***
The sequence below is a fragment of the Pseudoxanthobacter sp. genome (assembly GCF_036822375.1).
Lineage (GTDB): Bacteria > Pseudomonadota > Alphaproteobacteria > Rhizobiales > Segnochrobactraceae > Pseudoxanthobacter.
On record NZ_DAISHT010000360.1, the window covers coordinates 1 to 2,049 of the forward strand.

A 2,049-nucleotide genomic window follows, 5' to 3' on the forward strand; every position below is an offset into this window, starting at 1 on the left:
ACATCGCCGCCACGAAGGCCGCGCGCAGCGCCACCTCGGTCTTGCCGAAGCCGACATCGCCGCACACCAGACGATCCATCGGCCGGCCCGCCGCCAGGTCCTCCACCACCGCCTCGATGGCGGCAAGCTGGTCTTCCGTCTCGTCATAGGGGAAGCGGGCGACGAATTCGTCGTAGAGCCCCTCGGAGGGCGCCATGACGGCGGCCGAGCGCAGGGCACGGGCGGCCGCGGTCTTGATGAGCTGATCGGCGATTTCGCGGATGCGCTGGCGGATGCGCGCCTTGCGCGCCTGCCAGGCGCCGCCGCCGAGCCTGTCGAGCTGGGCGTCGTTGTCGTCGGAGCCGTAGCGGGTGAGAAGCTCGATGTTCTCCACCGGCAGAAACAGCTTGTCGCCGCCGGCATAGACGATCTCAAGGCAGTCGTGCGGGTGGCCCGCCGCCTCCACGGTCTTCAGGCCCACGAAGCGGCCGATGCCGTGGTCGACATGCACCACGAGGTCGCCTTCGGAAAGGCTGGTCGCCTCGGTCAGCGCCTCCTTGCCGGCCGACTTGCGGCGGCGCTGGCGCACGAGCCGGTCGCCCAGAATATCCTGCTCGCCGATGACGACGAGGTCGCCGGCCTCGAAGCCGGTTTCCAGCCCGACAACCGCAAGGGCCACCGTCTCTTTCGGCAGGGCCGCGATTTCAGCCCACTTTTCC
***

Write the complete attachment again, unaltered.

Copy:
The sequence below is a fragment of the Pseudoxanthobacter sp. genome (assembly GCF_036822375.1).
Lineage (GTDB): Bacteria > Pseudomonadota > Alphaproteobacteria > Rhizobiales > Segnochrobactraceae > Pseudoxanthobacter.
On record NZ_DAISHT010000360.1, the window covers coordinates 1 to 2,049 of the forward strand.

A 2,049-nucleotide genomic window follows, 5' to 3' on the forward strand; every position below is an offset into this window, starting at 1 on the left:
ACATCGCCGCCACGAAGGCCGCGCGCAGCGCCACCTCGGTCTTGCCGAAGCCGACATCGCCGCACACCAGACGATCCATCGGCCGGCCCGCCGCCAGGTCCTCCACCACCGCCTCGATGGCGGCAAGCTGGTCTTCCGTCTCGTCATAGGGGAAGCGGGCGACGAATTCGTCGTAGAGCCCCTCGGAGGGCGCCATGACGGCGGCCGAGCGCAGGGCACGGGCGGCCGCGGTCTTGATGAGCTGATCGGCGATTTCGCGGATGCGCTGGCGGATGCGCGCCTTGCGCGCCTGCCAGGCGCCGCCGCCGAGCCTGTCGAGCTGGGCGTCGTTGTCGTCGGAGCCGTAGCGGGTGAGAAGCTCGATGTTCTCCACCGGCAGAAACAGCTTGTCGCCGCCGGCATAGACGATCTCAAGGCAGTCGTGCGGGTGGCCCGCCGCCTCCACGGTCTTCAGGCCCACGAAGCGGCCGATGCCGTGGTCGACATGCACCACGAGGTCGCCTTCGGAAAGGCTGGTCGCCTCGGTCAGCGCCTCCTTGCCGGCCGACTTGCGGCGGCGCTGGCGCACGAGCCGGTCGCCCAGAATATCCTGCTCGCCGATGACGACGAGGTCGCCGGCCTCGAAGCCGGTTTCCAGCCCGACAACCGCAAGGGCCACCGTCTCTTTCGGCAGGGCCGCGATTTCAGCCCACTTTTCC